May 14, 2019; CNN Business
Recycling plastic is a daily ritual for just about anyone who worries about the environment. But is it working? According to a recent article in the Nation, only nine percent of plastic is recycled. Much of it finds its way into the ocean, where it makes up a good part of the Great Pacific Garbage Patch, a spinning area of trash twice the size of Texas. It also breaks down into tiny particles consumed by fish. One estimate suggests that pound for pound, there will be more plastic than fish in the ocean by 2050.
In the face of this relentless environmental disaster caused by human consumption, the World Wildlife Fund (WWF), in partnership with the Ellen MacArthur Foundation and the Ocean Conservancy, has launched Resource: Plastic, an effort to help large companies meet sustainability goals. The program is being piloted with a small group of influential firms: Coca-Cola, Keurig Dr Pepper, McDonald’s, Procter & Gamble, Starbucks, and Tetra Pak. All have made commitments to become greener by 2025.
Resource: Plastic is a central resource hub designed to help the firms “stay accountable to the change they are responsible for,” Erin Simon, director of sustainability research and development for WWF, told CNN Business.
Resource: Plastic grows out of an initiative of the Ellen MacArthur Foundation, The New Plastics Economy, in which 250 companies have pledged to publicly report on efforts to reduce plastic packaging waste. The companies have set concrete goals, including making all plastic packaging reusable, recyclable, or compostable by 2025. The initiative’s goal is to create a “circular economy” for plastic, in which waste is eliminated.
Zero plastic waste is a laudable goal, but the obstacles are immense. When it comes to recycling, for example, the companies don’t control the actions of consumers—and consumers are boxed in by poor recycling systems that have become almost nonexistent in the wake of China’s refusal to take our trash. Compostable plastic is growing in popularity, but for the most part, these compostable plastics end up in the trash, as the majority of consumers don’t have access to municipal composting.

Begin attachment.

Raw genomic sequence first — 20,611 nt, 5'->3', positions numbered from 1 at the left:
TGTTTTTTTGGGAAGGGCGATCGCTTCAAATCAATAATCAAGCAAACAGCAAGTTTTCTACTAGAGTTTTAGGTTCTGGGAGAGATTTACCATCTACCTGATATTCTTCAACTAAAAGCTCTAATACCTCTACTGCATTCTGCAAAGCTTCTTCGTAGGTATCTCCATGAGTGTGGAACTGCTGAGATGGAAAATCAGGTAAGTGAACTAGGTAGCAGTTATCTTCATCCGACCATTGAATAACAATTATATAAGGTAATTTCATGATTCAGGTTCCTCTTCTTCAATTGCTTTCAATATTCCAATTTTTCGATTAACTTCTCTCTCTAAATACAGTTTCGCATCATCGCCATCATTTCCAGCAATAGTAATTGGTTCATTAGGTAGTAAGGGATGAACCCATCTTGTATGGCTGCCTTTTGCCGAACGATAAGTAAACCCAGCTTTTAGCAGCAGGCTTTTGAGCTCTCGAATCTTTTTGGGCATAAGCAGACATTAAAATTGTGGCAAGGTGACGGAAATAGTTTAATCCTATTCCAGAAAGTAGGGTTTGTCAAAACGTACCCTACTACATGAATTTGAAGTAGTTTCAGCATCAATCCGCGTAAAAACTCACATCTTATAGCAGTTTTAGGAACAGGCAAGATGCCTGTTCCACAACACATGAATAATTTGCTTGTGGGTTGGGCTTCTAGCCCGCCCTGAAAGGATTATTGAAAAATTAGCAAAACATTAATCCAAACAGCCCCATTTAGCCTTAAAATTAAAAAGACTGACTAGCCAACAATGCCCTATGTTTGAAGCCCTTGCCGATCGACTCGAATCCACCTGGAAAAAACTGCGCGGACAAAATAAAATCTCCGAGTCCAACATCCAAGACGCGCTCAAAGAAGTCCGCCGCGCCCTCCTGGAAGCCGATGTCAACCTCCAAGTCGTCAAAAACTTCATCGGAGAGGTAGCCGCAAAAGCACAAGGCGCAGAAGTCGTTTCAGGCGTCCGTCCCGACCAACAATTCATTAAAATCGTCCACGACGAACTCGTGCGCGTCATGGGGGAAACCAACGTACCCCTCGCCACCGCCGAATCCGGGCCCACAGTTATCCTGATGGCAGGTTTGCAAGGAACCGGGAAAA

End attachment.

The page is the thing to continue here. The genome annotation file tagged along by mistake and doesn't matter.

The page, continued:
Despite these real challenges, the six companies piloting the new platform are optimistic that collaboration with colleagues will help them reach their goals.
“While there’s been a lot of growing alignment on targets themselves across different companies, there hasn’t been a great [business to business] forum yet, if you will, for implementation,” said Ben Jordan, senior director of environmental policy for Coca-Cola. Jordan believes that public reporting through the internet hub will “help keep us honest.”
The WWF pilot program is expected to wrap up in six months, and then the program will open to other companies in early 2020. Companies will be able to access resources and expertise to meet their goals through the website, but in exchange will have to promise to share their progress with the public.
According to Simon, many companies are making commitments. But they aren’t necessarily making progress toward their goals. The public reporting is seen as an incentive for innovation and action.
If companies like Coca-Cola and Starbucks are so eager to reduce their plastic waste, then why are we seeing exponential growth in the plastics industry? Zoe Carpenter reports in the Nation that large petrochemical companies are investing $65 billion to expand plastic production in the US and more than 300 projects are underway. Cheap energy—a product of the fracking revolution—is driving the plastics boom, but it also suggests that petrochemical companies aren’t counting on a reduction in demand in the near future. Much of this plastic, according to Carpenter, will be sent as products and packaging to remote parts of the world, ill-equipped to recycle or recover plastic waste.
The scale of the problem is enormous, and the Ellen MacArthur Foundation deserves credit for seeking solutions. But without a serious effort to reduce overall consumption of plastic products and packaging, corporate efforts to increase recycling, reuse, and composting, though admirable, are unlikely to deliver a truly sustainable future.—Karen Kahn